Section B of Fig. l is the cylinder containing the safety-reservoir, provided with a fireproof faucet, 0, for securely drawing off the surplus combustible fluid collected in the reservoir, and provided, also, with orifices or ventholes near the bottom,-sufficient in number and magnitude to furnish the air-tube with a-nadequate supply of combustible air for the burner. The cylinder, which contains this lower section, B, extends above the safety-reservoir far enough to receive and retain the circular flange of the horizontal plate P, which surmounts and rests upon this lower section, and into which its flange slides and fits closely. This circular plate P has upon its upper surface two circular grooves, concentric with each other and with itself, to receive and sustain the conceit tric cylinders of the upper section. This horizontal plate P has round its own center a circular orifice directly over the center of the airtube of sutficient size to receive the rotary safety-cap. A vertical arm, S, ascend-s from this plate 1? near the outer cylinder of the upper section, a little above the inner cylinder of the same section, witha crescent termination, to sustain the supplytube of the burner, and which tube passes out of the larger cylinder of the upper section to connect with the source of supply of the combustible fluid.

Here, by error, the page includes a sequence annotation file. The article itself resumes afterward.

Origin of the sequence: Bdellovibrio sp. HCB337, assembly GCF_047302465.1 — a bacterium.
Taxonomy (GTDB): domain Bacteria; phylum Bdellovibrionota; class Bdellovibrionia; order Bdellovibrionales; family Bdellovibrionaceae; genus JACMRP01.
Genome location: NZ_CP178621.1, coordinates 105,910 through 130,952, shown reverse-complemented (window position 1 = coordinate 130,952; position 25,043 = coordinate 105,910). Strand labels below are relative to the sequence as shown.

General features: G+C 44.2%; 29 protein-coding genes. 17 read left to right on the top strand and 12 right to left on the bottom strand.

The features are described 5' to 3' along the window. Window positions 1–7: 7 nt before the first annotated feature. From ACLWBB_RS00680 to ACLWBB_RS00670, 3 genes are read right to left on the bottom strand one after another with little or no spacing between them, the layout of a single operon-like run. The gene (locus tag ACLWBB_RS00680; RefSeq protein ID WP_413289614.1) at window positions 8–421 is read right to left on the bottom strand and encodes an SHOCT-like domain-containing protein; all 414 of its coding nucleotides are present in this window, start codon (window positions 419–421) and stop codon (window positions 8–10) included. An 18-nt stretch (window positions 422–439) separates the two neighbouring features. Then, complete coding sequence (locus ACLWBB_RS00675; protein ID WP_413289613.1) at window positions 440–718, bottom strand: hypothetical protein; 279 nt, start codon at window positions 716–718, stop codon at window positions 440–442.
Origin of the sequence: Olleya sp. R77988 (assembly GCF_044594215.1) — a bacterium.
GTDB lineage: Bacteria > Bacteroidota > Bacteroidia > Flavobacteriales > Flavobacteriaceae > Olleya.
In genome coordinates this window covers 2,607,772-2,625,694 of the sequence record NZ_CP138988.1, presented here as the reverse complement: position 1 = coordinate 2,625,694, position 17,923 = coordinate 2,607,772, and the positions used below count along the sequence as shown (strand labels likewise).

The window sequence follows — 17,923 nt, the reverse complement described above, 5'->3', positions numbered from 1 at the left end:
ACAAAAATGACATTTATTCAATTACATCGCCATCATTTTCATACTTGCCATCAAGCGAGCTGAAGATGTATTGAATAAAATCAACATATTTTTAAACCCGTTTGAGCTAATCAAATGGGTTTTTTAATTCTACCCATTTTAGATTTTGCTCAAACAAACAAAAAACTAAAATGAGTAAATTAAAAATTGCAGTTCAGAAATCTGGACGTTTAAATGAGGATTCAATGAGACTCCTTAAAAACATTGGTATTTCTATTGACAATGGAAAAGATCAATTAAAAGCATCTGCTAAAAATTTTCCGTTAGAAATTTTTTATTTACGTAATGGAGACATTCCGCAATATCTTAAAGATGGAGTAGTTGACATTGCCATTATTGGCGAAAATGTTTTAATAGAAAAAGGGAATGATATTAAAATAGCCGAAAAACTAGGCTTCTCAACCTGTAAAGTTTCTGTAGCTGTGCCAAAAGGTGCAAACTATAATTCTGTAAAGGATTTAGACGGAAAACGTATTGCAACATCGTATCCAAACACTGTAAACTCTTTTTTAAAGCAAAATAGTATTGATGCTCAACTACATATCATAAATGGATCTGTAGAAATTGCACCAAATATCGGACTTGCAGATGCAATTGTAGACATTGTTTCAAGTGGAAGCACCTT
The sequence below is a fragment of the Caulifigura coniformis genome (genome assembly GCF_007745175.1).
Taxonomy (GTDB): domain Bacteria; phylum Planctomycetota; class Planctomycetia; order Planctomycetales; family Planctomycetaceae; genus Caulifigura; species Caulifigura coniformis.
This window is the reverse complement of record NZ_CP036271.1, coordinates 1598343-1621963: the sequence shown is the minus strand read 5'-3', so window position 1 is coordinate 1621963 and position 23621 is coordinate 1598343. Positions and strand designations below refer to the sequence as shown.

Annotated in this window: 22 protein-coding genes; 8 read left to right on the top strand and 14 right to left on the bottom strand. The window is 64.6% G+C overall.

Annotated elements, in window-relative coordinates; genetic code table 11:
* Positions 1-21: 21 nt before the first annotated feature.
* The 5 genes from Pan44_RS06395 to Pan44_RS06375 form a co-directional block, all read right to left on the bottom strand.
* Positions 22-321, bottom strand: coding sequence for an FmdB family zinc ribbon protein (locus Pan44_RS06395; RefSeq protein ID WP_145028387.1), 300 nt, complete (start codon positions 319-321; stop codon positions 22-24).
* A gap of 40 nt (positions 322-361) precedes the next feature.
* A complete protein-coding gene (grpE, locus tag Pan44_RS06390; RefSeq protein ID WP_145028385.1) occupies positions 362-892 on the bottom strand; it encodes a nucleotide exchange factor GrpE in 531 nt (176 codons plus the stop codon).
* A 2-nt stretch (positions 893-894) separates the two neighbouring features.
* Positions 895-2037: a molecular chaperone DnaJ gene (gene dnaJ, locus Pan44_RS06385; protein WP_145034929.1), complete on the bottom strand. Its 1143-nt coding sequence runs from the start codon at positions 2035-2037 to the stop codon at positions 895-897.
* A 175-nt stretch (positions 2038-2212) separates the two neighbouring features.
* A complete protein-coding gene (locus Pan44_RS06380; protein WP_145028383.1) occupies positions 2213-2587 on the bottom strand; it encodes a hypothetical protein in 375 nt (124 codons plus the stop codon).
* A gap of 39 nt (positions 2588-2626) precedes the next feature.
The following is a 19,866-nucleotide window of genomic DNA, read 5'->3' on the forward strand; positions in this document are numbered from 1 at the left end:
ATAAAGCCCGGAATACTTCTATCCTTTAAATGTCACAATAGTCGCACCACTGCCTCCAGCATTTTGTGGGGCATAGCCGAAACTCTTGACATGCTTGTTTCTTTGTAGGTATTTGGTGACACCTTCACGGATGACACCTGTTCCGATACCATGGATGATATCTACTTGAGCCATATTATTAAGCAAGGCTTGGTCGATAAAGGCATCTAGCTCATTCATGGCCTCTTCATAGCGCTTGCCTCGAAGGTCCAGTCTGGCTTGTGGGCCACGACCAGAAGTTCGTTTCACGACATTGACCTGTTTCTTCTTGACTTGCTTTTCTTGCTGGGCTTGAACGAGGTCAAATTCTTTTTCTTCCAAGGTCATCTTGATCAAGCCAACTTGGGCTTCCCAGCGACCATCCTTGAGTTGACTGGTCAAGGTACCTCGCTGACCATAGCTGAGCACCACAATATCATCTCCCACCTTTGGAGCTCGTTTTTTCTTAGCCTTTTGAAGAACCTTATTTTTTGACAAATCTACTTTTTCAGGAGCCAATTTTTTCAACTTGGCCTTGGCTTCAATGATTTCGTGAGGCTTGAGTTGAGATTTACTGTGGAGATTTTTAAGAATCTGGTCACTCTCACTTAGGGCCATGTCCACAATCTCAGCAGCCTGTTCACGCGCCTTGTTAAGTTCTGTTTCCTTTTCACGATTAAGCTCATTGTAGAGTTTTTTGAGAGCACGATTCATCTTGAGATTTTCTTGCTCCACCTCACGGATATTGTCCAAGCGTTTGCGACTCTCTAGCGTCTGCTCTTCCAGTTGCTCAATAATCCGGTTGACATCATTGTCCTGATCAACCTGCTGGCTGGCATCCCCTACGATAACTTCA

The upper section, 0, of Fig. 1 contains two concentric cylinders, which rest upon the grooves in P. Of these cylinders one is, of course, contained within the other, the outer one having about double the elevation of the other. The projection of the outer above the inner cylinder is perforated about equally throughout, so as to admit of suflicient ventis laticn. The outer cylinder of this section is surmounted by a circular cap, P, which is held in place by a lower descending flange, in contact all around with the inner circumference of G at the top. The plate P extends a sufficient distance all around beyond 0, and slopes downward at its outside. Concentric with P is a circular orifice in the same, sufficiently large to receive the bottom of any boiler or other implement of cookery or art, which rests upon a shoulder or flange-like offset in the edge of this orifice, directlyover theburner. This orifice is marked A in the drawings.
The sections and plates'thus described may be made of tin, iron, copper, zinc, or any other suitable metal. may be cient thickness to have the required strength, and the cylinders of sheeted metal polished, plain,orornate, to suit the taste of makersand purchasers.